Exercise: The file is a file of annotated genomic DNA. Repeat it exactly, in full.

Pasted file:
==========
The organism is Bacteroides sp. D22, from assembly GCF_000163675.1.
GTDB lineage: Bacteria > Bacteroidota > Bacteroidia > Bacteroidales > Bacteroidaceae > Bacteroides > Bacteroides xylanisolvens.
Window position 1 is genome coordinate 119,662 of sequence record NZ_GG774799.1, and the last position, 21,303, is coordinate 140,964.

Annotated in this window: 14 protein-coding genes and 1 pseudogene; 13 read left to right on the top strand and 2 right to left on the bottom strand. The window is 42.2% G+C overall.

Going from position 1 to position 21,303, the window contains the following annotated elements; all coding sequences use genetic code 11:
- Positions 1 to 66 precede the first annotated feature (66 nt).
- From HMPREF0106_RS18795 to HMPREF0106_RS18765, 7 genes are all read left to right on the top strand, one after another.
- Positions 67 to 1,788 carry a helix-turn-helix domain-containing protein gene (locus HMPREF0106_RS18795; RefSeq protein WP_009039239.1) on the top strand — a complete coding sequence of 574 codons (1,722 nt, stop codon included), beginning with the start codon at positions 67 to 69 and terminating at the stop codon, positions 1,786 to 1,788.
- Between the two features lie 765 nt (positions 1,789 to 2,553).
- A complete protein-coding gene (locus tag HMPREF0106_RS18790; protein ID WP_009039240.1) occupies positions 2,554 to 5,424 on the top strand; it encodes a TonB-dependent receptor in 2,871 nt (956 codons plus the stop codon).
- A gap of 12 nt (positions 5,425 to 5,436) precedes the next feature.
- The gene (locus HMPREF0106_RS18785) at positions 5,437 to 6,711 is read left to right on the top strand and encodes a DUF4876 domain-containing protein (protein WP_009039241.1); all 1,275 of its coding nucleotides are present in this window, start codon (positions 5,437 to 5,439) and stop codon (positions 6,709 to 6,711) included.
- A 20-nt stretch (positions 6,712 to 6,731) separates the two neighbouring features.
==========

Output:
The organism is Bacteroides sp. D22, from assembly GCF_000163675.1.
GTDB lineage: Bacteria > Bacteroidota > Bacteroidia > Bacteroidales > Bacteroidaceae > Bacteroides > Bacteroides xylanisolvens.
Window position 1 is genome coordinate 119,662 of sequence record NZ_GG774799.1, and the last position, 21,303, is coordinate 140,964.

Annotated in this window: 14 protein-coding genes and 1 pseudogene; 13 read left to right on the top strand and 2 right to left on the bottom strand. The window is 42.2% G+C overall.

Going from position 1 to position 21,303, the window contains the following annotated elements; all coding sequences use genetic code 11:
- Positions 1 to 66 precede the first annotated feature (66 nt).
- From HMPREF0106_RS18795 to HMPREF0106_RS18765, 7 genes are all read left to right on the top strand, one after another.
- Positions 67 to 1,788 carry a helix-turn-helix domain-containing protein gene (locus HMPREF0106_RS18795; RefSeq protein WP_009039239.1) on the top strand — a complete coding sequence of 574 codons (1,722 nt, stop codon included), beginning with the start codon at positions 67 to 69 and terminating at the stop codon, positions 1,786 to 1,788.
- Between the two features lie 765 nt (positions 1,789 to 2,553).
- A complete protein-coding gene (locus tag HMPREF0106_RS18790; protein ID WP_009039240.1) occupies positions 2,554 to 5,424 on the top strand; it encodes a TonB-dependent receptor in 2,871 nt (956 codons plus the stop codon).
- A gap of 12 nt (positions 5,425 to 5,436) precedes the next feature.
- The gene (locus HMPREF0106_RS18785) at positions 5,437 to 6,711 is read left to right on the top strand and encodes a DUF4876 domain-containing protein (protein WP_009039241.1); all 1,275 of its coding nucleotides are present in this window, start codon (positions 5,437 to 5,439) and stop codon (positions 6,709 to 6,711) included.
- A 20-nt stretch (positions 6,712 to 6,731) separates the two neighbouring features.